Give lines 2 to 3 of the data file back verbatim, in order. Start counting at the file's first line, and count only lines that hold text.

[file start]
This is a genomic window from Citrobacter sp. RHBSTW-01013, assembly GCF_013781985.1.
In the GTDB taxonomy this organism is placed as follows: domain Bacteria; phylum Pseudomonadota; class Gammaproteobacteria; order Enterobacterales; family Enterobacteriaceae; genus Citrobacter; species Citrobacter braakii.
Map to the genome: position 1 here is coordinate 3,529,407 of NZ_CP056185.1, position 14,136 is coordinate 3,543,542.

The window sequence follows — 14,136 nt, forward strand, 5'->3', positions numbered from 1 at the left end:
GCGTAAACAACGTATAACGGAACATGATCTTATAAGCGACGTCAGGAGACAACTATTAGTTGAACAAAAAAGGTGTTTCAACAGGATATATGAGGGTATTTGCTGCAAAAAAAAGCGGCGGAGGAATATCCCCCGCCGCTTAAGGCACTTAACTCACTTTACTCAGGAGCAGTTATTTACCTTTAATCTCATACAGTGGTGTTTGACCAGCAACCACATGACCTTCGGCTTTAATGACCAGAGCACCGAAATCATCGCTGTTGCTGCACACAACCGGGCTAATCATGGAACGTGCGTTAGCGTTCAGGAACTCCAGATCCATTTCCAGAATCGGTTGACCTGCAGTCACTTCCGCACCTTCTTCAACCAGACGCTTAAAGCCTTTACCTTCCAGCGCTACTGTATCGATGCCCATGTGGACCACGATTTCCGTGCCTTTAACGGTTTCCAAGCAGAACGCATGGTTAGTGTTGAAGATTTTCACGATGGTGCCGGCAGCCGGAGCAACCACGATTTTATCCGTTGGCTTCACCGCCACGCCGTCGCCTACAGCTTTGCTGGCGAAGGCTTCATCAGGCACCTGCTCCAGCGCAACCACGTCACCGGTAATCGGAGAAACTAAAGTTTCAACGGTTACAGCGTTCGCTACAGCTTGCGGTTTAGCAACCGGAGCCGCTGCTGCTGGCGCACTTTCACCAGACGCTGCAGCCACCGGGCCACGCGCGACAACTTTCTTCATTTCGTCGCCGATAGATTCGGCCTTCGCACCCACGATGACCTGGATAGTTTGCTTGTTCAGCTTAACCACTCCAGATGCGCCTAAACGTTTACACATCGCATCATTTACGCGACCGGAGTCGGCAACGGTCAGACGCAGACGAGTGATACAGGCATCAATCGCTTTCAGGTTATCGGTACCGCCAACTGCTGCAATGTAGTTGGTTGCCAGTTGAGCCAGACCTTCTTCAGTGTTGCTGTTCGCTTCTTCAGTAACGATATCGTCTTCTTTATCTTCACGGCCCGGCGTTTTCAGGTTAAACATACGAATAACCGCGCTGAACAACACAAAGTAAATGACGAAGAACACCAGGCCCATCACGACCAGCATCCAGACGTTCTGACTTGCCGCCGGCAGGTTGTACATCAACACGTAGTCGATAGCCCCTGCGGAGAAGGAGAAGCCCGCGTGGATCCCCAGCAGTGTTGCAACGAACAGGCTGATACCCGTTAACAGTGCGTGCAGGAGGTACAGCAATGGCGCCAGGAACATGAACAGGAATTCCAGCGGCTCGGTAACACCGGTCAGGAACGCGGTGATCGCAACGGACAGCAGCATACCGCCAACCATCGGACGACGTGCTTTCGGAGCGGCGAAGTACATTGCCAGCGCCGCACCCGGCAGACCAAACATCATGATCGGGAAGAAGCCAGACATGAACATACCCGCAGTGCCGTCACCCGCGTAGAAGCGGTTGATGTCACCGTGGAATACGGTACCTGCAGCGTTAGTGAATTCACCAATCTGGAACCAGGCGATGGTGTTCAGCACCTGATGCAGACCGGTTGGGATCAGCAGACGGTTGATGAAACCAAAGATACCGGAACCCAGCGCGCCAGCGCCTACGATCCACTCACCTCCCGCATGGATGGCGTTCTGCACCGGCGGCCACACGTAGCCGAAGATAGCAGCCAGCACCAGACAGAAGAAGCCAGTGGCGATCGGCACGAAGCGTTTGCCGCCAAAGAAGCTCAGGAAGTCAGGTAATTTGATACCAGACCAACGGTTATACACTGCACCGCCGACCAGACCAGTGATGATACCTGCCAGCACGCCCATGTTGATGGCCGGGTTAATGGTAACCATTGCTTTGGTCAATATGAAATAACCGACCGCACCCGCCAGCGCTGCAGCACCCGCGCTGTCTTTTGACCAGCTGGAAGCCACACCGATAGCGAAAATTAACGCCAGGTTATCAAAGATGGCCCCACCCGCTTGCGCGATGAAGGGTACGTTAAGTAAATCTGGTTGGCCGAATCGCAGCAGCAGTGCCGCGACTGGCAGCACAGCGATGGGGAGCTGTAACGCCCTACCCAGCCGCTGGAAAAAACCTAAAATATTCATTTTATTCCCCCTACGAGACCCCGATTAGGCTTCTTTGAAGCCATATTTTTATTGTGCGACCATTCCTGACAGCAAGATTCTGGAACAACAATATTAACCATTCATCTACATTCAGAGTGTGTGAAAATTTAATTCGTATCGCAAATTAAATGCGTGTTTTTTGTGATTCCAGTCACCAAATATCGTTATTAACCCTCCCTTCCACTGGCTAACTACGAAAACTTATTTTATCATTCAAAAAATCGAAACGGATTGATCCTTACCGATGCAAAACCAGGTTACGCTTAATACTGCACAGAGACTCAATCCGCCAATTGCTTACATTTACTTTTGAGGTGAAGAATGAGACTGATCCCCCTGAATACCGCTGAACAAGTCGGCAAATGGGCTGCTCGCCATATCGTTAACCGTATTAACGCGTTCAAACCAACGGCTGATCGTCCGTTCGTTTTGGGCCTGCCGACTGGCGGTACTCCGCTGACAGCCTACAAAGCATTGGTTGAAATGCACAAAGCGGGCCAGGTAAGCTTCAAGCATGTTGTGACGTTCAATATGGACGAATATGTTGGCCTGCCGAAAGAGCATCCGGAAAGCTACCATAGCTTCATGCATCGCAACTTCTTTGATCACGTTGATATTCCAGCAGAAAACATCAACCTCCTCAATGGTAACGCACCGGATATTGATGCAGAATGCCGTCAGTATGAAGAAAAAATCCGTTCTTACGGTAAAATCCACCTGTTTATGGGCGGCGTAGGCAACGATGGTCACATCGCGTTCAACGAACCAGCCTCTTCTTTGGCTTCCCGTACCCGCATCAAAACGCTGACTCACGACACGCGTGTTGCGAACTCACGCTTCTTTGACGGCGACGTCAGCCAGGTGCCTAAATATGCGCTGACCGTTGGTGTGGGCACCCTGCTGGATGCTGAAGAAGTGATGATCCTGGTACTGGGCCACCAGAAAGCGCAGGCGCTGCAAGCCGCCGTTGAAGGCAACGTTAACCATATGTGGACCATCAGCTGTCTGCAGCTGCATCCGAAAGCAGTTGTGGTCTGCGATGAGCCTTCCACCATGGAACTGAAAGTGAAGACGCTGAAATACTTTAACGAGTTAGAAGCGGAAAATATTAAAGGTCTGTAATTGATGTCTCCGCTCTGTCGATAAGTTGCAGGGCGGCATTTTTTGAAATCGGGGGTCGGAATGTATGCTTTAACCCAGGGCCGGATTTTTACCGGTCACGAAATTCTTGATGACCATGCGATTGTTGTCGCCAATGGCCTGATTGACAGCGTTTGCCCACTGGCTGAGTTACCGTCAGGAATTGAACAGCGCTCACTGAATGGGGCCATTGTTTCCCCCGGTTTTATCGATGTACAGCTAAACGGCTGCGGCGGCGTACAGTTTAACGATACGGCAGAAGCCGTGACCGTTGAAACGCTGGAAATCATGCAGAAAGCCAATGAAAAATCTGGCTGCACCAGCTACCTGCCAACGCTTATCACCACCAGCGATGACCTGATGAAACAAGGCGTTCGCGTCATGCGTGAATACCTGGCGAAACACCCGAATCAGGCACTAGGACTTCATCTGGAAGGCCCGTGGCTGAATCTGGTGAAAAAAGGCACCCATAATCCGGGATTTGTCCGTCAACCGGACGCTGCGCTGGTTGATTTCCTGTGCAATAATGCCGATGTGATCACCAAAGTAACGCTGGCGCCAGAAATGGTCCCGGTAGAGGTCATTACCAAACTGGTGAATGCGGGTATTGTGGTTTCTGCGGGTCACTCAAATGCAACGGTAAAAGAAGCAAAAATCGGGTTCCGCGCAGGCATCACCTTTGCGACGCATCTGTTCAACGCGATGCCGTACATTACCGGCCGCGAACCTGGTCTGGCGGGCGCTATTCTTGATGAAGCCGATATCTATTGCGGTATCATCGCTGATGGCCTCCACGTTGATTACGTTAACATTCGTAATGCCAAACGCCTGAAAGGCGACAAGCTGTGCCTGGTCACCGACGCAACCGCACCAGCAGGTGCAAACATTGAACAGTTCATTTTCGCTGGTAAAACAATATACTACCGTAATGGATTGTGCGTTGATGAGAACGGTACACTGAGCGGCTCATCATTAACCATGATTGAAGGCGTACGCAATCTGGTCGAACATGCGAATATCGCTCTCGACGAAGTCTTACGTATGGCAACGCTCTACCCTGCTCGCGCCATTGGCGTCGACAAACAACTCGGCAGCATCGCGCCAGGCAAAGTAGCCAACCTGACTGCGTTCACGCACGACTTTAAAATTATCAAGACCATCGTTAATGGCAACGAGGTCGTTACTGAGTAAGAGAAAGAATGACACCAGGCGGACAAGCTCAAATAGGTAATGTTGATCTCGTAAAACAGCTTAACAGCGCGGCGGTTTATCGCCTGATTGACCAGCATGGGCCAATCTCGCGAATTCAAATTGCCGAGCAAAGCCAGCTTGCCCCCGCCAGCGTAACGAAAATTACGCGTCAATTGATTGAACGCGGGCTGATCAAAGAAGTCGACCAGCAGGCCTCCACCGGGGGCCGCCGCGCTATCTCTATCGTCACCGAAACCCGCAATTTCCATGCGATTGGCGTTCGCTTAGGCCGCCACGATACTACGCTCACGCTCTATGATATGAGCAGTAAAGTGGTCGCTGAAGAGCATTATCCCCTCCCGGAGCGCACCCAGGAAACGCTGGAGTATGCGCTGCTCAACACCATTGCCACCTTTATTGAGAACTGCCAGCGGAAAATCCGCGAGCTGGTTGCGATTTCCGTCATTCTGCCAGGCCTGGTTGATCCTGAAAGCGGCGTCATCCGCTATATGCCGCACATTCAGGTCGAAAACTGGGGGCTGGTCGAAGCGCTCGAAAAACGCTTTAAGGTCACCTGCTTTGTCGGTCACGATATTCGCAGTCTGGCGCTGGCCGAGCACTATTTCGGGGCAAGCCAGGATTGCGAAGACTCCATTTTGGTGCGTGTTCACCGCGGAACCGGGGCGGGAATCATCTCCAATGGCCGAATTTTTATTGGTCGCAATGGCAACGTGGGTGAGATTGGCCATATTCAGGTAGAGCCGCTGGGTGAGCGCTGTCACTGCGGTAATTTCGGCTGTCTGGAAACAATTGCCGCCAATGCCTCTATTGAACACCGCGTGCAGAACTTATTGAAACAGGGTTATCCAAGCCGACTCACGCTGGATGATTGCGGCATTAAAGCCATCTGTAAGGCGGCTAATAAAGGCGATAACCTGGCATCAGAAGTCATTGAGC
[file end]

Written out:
In the GTDB taxonomy this organism is placed as follows: domain Bacteria; phylum Pseudomonadota; class Gammaproteobacteria; order Enterobacterales; family Enterobacteriaceae; genus Citrobacter; species Citrobacter braakii.
Map to the genome: position 1 here is coordinate 3,529,407 of NZ_CP056185.1, position 14,136 is coordinate 3,543,542.